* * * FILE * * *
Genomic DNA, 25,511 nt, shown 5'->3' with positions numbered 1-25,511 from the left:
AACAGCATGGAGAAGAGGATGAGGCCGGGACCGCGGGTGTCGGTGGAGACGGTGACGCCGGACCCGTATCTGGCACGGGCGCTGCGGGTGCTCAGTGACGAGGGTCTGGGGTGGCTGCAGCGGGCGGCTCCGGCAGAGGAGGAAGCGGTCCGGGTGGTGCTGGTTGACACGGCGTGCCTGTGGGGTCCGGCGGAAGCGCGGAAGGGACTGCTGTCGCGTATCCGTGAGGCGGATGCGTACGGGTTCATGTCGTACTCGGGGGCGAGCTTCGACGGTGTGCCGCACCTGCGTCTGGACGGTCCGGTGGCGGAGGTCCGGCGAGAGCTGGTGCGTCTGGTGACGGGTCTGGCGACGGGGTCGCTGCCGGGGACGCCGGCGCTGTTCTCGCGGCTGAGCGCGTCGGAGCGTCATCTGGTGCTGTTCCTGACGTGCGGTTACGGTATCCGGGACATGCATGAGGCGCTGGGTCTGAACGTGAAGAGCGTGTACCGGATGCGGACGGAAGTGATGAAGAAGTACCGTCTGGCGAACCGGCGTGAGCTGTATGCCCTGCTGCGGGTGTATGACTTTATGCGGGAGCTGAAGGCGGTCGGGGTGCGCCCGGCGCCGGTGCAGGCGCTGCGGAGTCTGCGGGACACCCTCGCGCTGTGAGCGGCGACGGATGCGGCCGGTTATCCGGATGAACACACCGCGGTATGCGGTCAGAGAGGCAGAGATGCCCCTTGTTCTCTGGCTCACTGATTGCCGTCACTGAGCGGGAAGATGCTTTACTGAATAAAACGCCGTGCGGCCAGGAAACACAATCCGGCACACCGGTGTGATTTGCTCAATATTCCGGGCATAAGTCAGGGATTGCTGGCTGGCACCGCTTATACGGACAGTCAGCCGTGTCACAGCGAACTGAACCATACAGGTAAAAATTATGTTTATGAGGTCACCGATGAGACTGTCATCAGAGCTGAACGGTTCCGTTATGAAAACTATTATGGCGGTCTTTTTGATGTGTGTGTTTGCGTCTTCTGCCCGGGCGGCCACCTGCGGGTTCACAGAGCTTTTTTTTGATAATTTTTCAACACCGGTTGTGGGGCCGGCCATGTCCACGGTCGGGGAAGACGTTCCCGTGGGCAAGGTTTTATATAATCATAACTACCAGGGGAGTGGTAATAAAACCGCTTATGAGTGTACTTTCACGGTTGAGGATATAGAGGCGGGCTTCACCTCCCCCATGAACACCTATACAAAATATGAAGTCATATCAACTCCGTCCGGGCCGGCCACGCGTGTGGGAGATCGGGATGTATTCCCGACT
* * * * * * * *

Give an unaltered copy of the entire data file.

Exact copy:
Genomic DNA, 25,511 nt, shown 5'->3' with positions numbered 1-25,511 from the left:
AACAGCATGGAGAAGAGGATGAGGCCGGGACCGCGGGTGTCGGTGGAGACGGTGACGCCGGACCCGTATCTGGCACGGGCGCTGCGGGTGCTCAGTGACGAGGGTCTGGGGTGGCTGCAGCGGGCGGCTCCGGCAGAGGAGGAAGCGGTCCGGGTGGTGCTGGTTGACACGGCGTGCCTGTGGGGTCCGGCGGAAGCGCGGAAGGGACTGCTGTCGCGTATCCGTGAGGCGGATGCGTACGGGTTCATGTCGTACTCGGGGGCGAGCTTCGACGGTGTGCCGCACCTGCGTCTGGACGGTCCGGTGGCGGAGGTCCGGCGAGAGCTGGTGCGTCTGGTGACGGGTCTGGCGACGGGGTCGCTGCCGGGGACGCCGGCGCTGTTCTCGCGGCTGAGCGCGTCGGAGCGTCATCTGGTGCTGTTCCTGACGTGCGGTTACGGTATCCGGGACATGCATGAGGCGCTGGGTCTGAACGTGAAGAGCGTGTACCGGATGCGGACGGAAGTGATGAAGAAGTACCGTCTGGCGAACCGGCGTGAGCTGTATGCCCTGCTGCGGGTGTATGACTTTATGCGGGAGCTGAAGGCGGTCGGGGTGCGCCCGGCGCCGGTGCAGGCGCTGCGGAGTCTGCGGGACACCCTCGCGCTGTGAGCGGCGACGGATGCGGCCGGTTATCCGGATGAACACACCGCGGTATGCGGTCAGAGAGGCAGAGATGCCCCTTGTTCTCTGGCTCACTGATTGCCGTCACTGAGCGGGAAGATGCTTTACTGAATAAAACGCCGTGCGGCCAGGAAACACAATCCGGCACACCGGTGTGATTTGCTCAATATTCCGGGCATAAGTCAGGGATTGCTGGCTGGCACCGCTTATACGGACAGTCAGCCGTGTCACAGCGAACTGAACCATACAGGTAAAAATTATGTTTATGAGGTCACCGATGAGACTGTCATCAGAGCTGAACGGTTCCGTTATGAAAACTATTATGGCGGTCTTTTTGATGTGTGTGTTTGCGTCTTCTGCCCGGGCGGCCACCTGCGGGTTCACAGAGCTTTTTTTTGATAATTTTTCAACACCGGTTGTGGGGCCGGCCATGTCCACGGTCGGGGAAGACGTTCCCGTGGGCAAGGTTTTATATAATCATAACTACCAGGGGAGTGGTAATAAAACCGCTTATGAGTGTACTTTCACGGTTGAGGATATAGAGGCGGGCTTCACCTCCCCCATGAACACCTATACAAAATATGAAGTCATATCAACTCCGTCCGGGCCGGCCACGCGTGTGGGAGATCGGGATGTATTCCCGACT